Saturday, January 27, 2018

grandma's ready wisdoms

I remember libraries as places where row upon row of colorful or faded spines sat next-by-next and offered extended information, both whimsical and wholesome. Today I wonder what libraries might look like if their wisdoms were as distilled and sufficient as the perhaps-real, perhaps-concocted grandmother everyone has rock and knitting in a quiet nook ... and who every now and then suggests a thing or two.

"A stitch in time saves nine," she might say while Ph.D.'s snickered at anything so trite. Trite, but true, but the emphasis might be on triteness when the matter is set next to a colorful or faded spine that had required so many man-hours of labor.

"Measure twice, cut once." What price tag had that eighteen-volume disquisition once boasted?

"Stand up. Speak up. And shut up."

"Don't do the crime if you can't do the time."

"Be prepared."

"Don't believe everything you think."

"The way to a man's heart is through his stomach."

Like mini-mouse traps, the wisdom lies dormant in the mind, ready in an instant to snap down and settle egregiously delicate and complex data. Is there a situation without such a grandmother, such a mouse trap, such an answer before the question's last syllable has left those ponderous and care-so-much lips?

But of course I hate simple corks for the complex bottles I find scattered along my beach. Please tell me it is as complicated as it feels here within or as it seems along the library shelf. I already know (sort of) that I am a fool: Please don't make me more foolish. Give me some trenchant, award-winning, multi-volumed homework. I worked, I found out ... what a whiz-meister!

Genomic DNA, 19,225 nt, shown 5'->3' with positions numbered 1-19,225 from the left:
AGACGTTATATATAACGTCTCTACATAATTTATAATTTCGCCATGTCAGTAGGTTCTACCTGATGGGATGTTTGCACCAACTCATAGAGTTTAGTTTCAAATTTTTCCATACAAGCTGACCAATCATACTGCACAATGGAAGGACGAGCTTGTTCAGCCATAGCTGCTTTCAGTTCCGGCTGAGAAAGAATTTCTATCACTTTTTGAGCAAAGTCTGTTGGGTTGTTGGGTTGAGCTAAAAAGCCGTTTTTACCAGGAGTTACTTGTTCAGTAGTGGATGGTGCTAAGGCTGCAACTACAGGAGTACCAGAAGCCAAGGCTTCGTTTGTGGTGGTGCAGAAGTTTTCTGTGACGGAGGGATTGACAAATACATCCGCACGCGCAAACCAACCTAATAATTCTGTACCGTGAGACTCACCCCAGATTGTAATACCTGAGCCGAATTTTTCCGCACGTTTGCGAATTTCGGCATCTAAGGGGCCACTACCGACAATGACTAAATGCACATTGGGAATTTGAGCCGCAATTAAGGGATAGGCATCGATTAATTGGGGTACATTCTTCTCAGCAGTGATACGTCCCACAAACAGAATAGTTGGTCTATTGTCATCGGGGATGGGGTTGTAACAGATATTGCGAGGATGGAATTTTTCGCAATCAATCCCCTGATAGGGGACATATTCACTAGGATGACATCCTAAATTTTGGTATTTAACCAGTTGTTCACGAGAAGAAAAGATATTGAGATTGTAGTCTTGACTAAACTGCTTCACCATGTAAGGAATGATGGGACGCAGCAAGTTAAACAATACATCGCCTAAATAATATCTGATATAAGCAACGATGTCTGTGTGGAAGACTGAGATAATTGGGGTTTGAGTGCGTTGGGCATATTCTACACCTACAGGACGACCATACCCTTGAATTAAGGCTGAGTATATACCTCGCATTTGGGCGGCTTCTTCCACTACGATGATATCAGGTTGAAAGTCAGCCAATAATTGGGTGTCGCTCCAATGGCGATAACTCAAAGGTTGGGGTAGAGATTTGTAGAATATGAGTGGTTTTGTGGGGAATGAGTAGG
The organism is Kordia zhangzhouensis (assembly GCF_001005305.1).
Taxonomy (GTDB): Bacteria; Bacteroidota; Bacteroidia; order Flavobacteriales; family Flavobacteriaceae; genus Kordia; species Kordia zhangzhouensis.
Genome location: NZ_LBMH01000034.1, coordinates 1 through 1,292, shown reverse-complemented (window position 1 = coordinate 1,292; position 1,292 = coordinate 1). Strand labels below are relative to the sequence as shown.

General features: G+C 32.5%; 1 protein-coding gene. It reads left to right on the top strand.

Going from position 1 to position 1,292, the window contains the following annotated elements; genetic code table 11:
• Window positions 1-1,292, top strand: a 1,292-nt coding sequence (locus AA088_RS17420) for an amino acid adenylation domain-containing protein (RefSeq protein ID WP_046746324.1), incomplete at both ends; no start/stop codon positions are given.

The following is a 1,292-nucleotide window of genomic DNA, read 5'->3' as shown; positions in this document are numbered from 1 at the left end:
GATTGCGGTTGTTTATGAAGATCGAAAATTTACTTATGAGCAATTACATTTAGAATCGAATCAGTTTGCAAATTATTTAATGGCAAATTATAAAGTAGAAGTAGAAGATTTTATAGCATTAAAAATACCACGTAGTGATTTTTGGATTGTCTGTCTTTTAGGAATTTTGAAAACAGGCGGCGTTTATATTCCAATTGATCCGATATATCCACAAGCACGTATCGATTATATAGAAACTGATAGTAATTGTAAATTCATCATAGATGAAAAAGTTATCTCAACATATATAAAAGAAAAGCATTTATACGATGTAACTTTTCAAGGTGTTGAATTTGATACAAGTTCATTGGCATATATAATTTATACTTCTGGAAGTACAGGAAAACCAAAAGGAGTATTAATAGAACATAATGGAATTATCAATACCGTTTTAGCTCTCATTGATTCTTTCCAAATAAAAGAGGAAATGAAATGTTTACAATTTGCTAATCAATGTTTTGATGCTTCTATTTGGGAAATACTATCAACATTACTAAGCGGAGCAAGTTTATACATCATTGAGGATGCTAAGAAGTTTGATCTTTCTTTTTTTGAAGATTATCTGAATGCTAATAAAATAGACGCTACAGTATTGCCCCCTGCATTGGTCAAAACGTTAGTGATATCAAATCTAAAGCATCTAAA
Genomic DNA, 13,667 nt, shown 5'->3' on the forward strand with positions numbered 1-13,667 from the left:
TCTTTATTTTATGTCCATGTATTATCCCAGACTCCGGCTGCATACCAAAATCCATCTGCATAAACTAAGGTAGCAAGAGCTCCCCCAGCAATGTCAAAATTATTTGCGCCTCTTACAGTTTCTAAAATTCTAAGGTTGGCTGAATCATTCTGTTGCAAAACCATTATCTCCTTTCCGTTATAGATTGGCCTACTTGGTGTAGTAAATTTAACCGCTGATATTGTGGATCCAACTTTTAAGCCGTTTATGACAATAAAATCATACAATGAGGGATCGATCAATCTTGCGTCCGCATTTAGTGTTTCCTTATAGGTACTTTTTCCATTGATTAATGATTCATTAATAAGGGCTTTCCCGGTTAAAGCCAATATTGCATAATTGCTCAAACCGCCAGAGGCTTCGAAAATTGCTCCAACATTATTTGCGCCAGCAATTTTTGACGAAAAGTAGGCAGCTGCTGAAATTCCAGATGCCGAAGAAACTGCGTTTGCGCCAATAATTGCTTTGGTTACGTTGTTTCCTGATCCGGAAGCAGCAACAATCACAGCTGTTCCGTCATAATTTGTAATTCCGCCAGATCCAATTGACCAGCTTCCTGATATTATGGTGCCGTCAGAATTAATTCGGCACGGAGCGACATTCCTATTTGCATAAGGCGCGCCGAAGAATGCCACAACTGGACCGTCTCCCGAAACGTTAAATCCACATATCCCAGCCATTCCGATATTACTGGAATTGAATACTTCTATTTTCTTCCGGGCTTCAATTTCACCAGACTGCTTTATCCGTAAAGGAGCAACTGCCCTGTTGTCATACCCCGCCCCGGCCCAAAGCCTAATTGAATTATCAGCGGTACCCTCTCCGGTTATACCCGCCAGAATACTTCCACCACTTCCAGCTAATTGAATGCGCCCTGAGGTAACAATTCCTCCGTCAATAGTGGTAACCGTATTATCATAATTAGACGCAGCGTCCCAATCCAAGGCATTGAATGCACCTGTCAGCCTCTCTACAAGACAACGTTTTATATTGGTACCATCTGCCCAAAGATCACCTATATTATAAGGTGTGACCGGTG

Why didn't I listen to the grandmother within? Think how much time I might have saved by not reading and questioning and delving and diving and ah-ha-ing. I coulda learned how to knit.

"Never point a gun at anyone" and "Don't point the gun if you can't pull the trigger."

Little mouse traps.

Big grandmother.

"Next time," I promise, "I'll listen."

But of course there is no next time.

1 comment:

  1. I suspect buddhism can be a mouse trap with a universal adapter. Something arises and we recognize it as samsara, or impermanence, dukkha. And we can then dismissively file it on a shelf without really looking at it, feeling what it does to us, and finding a way to carry that feeling until we can put it down. We can know about something without ever really knowing it. A lot of opportunities lost to fear of pain or laziness. But we can file such mindfulness failures under samsara can't we?